The origin of Ireland’s Ordnance Survey

Finnian O'Cionnaith

Hardback €31.50
Catalogue Price: €35.00
ISBN: 978-1-80151-122-3
May 2024. 196 pages. Colour Ills. Hardback

Since 1824, the Ordnance Survey (now Tailte Éireann and OSNI) has become the essence of cartographic accuracy in Ireland, documenting the ever-changing relationship between people and the environment. Though it has left a detailed and invaluable historical record in its wake, the story of its foundation is, however, less well-known. This book brings to life the fascinating primordial days of the Ordnance Survey of Ireland. In doing so, it delves into the politics, technical logic and complex post-Union social issues that shaped the survey. Initially called upon to aid land-based tax reform, its specifics soon became a source of disagreement between Irish MPs and the imposing figure of Arthur Wellesley, the duke of Wellington. In finding the survey’s most suitable path, the island’s colourful and often painful history with mapping was exposed, and a new course was set for its cartographic future.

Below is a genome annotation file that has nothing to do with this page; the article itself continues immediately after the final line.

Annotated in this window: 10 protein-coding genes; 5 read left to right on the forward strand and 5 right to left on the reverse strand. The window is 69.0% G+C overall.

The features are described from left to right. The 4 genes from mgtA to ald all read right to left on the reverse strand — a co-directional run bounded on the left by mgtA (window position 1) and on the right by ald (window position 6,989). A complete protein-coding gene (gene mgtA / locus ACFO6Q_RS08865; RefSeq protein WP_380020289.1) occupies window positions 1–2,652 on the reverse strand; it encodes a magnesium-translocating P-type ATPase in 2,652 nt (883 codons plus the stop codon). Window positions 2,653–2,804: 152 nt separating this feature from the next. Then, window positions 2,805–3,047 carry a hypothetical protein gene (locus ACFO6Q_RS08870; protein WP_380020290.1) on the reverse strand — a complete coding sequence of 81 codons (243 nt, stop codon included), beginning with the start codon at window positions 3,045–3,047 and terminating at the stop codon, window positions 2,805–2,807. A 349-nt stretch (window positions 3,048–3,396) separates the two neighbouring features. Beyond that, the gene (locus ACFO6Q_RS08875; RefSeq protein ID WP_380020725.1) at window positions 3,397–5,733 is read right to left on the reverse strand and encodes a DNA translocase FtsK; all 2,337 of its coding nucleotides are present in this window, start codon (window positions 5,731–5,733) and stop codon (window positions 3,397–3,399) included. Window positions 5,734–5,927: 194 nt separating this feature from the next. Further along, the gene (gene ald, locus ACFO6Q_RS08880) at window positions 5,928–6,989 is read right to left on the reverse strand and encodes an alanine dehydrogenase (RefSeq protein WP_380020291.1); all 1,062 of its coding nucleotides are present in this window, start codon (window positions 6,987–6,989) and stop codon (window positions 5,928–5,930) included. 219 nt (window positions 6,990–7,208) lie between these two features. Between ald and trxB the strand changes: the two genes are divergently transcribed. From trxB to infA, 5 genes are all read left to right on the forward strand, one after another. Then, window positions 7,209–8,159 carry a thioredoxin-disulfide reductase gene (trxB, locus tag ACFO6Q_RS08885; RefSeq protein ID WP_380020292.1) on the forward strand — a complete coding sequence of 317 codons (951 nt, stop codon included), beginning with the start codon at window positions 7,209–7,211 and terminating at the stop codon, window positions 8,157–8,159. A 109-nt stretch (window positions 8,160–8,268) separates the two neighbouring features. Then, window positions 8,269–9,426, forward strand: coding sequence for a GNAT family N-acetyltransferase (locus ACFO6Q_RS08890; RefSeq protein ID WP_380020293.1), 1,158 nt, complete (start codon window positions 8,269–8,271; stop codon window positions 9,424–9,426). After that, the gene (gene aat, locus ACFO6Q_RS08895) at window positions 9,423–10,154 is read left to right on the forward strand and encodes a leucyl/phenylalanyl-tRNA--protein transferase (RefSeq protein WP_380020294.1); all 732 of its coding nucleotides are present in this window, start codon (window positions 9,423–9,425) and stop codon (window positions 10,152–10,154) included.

Finnian O'Cionnaith is a qualified land surveyor with a strong interest in the early history of the profession. He completed his PhD in History at Maynooth University in 2011 and has written several books on the history of land measurement in early-modern Ireland.